Vertical integration in american manufacturing: Evidence for the 1980s

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Many scholars have argued that the ownership of sequential stages in goods production fragmented in the 1980s, although few scholars have produced concrete evidence substantiating vertical disintegration. In this study, two measures are used to estimate vertical integration in U.S. manufacturing sectors in 1977 and 1987. Total vertical integration is the proportion of all shipments in a manufacturing sector dispatched by establishments to all other establishments belonging to the same companies. Manufacturing vertical integration estimates the proportion of manufacturing shipments that firms internalize. Both measures are calculated for aggregate manufacturing and all two-digit manufacturing sectors. Manufacturing vertical integration is also calculated for 79 four-digit producer goods sectors. Results show that the level of vertical integration in aggregate manufacturing was modest in 1977 and that a small decline occurred in the following decade. Individual manufacturing sectors underwent both vertical integration and disintegration in the period. The findings cast doubt on the claim in the flexible specialization thesis that ownership in production chains generally splintered in the 1980s.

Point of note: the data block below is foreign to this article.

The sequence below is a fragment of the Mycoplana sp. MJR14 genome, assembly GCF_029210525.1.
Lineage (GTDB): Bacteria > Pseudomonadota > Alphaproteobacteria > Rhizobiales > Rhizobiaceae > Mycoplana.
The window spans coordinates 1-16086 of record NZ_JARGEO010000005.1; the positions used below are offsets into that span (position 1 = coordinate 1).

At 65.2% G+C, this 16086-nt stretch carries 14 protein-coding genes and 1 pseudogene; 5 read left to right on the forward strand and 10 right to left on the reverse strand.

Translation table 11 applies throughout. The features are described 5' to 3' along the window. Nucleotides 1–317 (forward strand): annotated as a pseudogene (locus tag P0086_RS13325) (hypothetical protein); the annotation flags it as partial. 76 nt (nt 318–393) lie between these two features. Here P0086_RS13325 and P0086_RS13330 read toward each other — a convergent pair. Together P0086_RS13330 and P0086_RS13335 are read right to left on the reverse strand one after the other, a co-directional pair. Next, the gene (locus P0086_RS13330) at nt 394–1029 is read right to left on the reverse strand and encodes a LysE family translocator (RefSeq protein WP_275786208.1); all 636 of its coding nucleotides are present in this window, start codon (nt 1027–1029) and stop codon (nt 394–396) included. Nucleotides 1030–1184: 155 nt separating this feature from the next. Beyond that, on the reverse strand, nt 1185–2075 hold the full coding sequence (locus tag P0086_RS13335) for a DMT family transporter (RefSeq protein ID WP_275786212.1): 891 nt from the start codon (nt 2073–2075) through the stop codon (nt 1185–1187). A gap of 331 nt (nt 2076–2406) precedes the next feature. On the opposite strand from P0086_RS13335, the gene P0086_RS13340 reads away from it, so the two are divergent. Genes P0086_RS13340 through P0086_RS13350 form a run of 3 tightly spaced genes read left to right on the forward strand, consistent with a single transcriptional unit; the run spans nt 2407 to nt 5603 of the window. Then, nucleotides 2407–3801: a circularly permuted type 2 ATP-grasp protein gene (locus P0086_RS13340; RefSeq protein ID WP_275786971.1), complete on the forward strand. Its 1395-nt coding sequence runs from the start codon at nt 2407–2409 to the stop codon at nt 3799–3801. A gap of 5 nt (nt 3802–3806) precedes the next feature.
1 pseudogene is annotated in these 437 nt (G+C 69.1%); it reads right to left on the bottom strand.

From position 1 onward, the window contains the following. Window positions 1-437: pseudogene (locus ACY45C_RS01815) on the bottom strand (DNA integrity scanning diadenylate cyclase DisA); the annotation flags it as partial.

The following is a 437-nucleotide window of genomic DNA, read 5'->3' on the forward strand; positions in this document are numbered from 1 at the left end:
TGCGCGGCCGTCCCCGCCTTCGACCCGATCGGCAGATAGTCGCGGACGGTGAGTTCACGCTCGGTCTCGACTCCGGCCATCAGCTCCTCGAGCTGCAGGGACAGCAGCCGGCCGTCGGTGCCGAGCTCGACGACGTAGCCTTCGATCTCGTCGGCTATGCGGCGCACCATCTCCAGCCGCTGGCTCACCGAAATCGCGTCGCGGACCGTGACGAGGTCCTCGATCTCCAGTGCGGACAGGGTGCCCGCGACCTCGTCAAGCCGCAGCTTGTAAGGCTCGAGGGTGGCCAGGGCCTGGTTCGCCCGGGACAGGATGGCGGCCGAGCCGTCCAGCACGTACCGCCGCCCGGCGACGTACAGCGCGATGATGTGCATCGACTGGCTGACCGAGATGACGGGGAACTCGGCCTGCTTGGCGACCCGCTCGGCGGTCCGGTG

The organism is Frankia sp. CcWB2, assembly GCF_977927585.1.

Original languageEnglish (US)
Pages (from-to)343-356
Number of pages14
JournalProfessional Geographer
Issue number4
StatePublished - Nov 1 1996


  • Industrial restructuring
  • Manufacturing
  • Vertical integration

ASJC Scopus subject areas

  • Geography, Planning and Development
  • Earth-Surface Processes


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